Features Regular Columns Beyond Casual Observation John Morgan Askew on production, engineering and composing

Beyond Casual Observation

Regular Columns: John Morgan Askew on production, engineering and composing

In the previous installment of Beyond Casual Observation, we visited with three films to briefly illustrate the pleasant entanglement of music and storytelling in cinema. By looking at three different films from different eras, we attempted to express the resonant value of sound in film.

I have always been fascinated and invigorated by the idea of film scores and ambience provided by someone otherwise known as instrumentalist or person in a band. Johnny Greenwood’s score for There Will Be Blood, Neil Young’s performance for Dead Man, Thom Yorke’s work for Suspiria (whose original score was written by a band, Goblin), are notable examples of musicians from bands taking their talent to the screen. In Goblin’s case, they often perform live to a visual accompaniment.

To hear a composer talk about emotion, the pulse of a scene, two notes, and why an incomplete sounding progression accompanies an incomplete character, I hear an analysis fundamentally similar to one you might hear in a band's writing session. Audiences are on the receiving end of every musician who makes his or her work public. Whether how a single person is affected by a song on an album they are listening to at home, to how a screen audience experiences a scene, the communication between musicians and audiences is essential. For each voice expressed there is hopefully a voice heard.

In film, a composer’s biggest challenge may be their own comprehension of the visual material, self-doubts, or of the process working with others who are invested in the visual piece. An audience's difficulty may be in their own associations of musical stylings, or of their interpretation of on-screen events. Together, a composer and an audience are both trying to find their way through the story and, ultimately, how that story feels to them. (Although a more self-aware or purely voyeuristic perspective can exist, we shall stay in a particular lane in this article.)

That dynamic relationship with audiences made me want to seek out someone who has a story to share about being a musician and forging their part in the art of visual storytelling.

John Morgan Askew: producer, musician, engineer, and mixer. Of music in bands, of sound and music in film, John Morgan Askew is a worker in the aural spectrum. Recent work includes The Imperial, the new album from The Delines, Laura Gibson's latest release, Goners, as well as Do Not Pass Go from Hyrax Films, and a 2015 documentary about internet privacy Terms and Conditions May Apply.

“In the early days of recording I realized how visual music was for me. Recording taught me how to make music have a certain geography.”

In 2018 it is easy to think that we are all behind. Social media insists that my peers are doing more than I am and that being busy is the key to life. Everything I see is a quick ad, every scene consists of numerous quick cuts and Michael Mann films are still the best at extending time, without slowing it down, to show us the nuts and bolts of processes. Every finished product had processes. Every peak has a base. John Morgan Askew has spent years building his skill set: a wide base in music ranging from writing, to recording, and placing sound to image.

“I started out playing bass and guitar in bands in high school -- and bought a 4-track and started recording that way,” John says. “My parents let me put a little studio / practice space in the garage (you know with mattresses and sheets everywhere) so I was able to learn the basics of recording, mic placement and bouncing tracks. It was a natural progression from there. I soon bought a high end 4-track, then an 8-track.”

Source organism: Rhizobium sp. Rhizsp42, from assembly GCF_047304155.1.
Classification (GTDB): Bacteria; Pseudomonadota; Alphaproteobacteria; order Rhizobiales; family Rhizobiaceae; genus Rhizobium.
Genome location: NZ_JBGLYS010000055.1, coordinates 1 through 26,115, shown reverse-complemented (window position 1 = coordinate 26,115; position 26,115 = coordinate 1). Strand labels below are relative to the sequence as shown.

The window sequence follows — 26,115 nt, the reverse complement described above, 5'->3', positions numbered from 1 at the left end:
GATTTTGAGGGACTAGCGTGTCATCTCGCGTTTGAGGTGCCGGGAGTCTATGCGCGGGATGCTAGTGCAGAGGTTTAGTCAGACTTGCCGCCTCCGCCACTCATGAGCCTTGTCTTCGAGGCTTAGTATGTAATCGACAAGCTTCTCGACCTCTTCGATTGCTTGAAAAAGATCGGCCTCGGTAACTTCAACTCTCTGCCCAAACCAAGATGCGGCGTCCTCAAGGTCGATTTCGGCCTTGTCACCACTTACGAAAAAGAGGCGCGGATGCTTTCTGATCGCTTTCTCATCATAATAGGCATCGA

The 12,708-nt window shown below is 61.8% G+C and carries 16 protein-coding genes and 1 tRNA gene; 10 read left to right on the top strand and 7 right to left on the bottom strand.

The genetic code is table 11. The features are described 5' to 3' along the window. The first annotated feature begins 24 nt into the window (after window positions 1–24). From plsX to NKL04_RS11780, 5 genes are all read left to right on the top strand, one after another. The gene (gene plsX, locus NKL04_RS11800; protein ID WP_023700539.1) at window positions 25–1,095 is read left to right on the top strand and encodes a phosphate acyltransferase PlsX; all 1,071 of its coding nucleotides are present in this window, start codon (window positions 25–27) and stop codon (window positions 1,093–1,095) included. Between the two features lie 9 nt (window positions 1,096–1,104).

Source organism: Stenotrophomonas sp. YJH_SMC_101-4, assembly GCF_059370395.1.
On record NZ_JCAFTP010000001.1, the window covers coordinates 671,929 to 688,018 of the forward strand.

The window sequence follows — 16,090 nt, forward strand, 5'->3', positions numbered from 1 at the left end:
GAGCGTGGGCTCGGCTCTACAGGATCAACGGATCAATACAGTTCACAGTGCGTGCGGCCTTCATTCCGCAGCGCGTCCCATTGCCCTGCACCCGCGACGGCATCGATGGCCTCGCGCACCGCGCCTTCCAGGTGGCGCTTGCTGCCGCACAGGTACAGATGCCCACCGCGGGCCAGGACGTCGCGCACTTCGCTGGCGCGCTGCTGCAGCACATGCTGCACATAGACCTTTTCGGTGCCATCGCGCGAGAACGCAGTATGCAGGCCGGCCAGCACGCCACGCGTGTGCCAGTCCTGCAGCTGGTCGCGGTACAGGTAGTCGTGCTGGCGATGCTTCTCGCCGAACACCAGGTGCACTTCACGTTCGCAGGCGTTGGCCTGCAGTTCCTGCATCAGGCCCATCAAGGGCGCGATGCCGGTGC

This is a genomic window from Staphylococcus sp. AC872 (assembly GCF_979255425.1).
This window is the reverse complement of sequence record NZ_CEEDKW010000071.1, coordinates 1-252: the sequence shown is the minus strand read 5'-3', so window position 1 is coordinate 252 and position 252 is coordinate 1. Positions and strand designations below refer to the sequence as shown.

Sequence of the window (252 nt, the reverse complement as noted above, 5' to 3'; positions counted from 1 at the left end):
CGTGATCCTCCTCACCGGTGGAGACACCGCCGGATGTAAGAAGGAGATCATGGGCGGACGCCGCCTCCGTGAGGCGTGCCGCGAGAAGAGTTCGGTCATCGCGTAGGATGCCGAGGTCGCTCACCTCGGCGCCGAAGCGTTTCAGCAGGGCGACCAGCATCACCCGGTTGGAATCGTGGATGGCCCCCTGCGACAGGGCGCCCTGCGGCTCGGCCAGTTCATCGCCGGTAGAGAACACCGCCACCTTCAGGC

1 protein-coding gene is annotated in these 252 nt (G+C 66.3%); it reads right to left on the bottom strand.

John Morgan Askew’s work as an engineer starts in 1996 as an engineer in Portland, Oregon at Type Foundry Recording.

“It was all analog recording in those days so I learned how to make records using 16-track and 24-track machines. The recording studio was a dream for me. I loved being there. The studio became an instrument more than any other. I don’t think I really ever cared too much about engineering, more-so I became really comfortable using the studio as a creative tool -- a place to experiment and try things out and learn,” explains John. “It was always interesting to try and place sounds into the geography and space of a mix (not to the Left or to the Right – but deep into the field). I suppose my serious interest in recording and making records allowed me to work with other, more talented artists and songwriters, and to continue developing the skill.”

While growing his skills as an engineer, John continues to write and his musical sensibility flourishes. He describes the move into writing sound for film rather organically.

“Creating music is so important to me as a way to survive (mentally speaking)," he says. "It is easy for me to get lost in the studio and I find that to be good for my mental health. Certainly it can be a task but I don’t mind that. I really love sound and making and archiving sounds and learning along the way. The process -- the experimental aspect to it -- is what really keeps me going.”

He adds insight into his own inner workings.

"Much of what I write comes as a brief idea or a sound that inspires me to keep on going," John says. "Usually it is just one small sonic element that pushes it along. When I work with other artists as a producer, or a mixer, I tend to know what I’m going for before I start -- it’s much less spontaneous. As a writer for picture, however, I just start with one sound or one instrument and see if it feels worthwhile to keep it going.”

"Regardless if there is an actual picture to look at, music can be so visual for me. It creates the sonic space, or the geography, to exist in."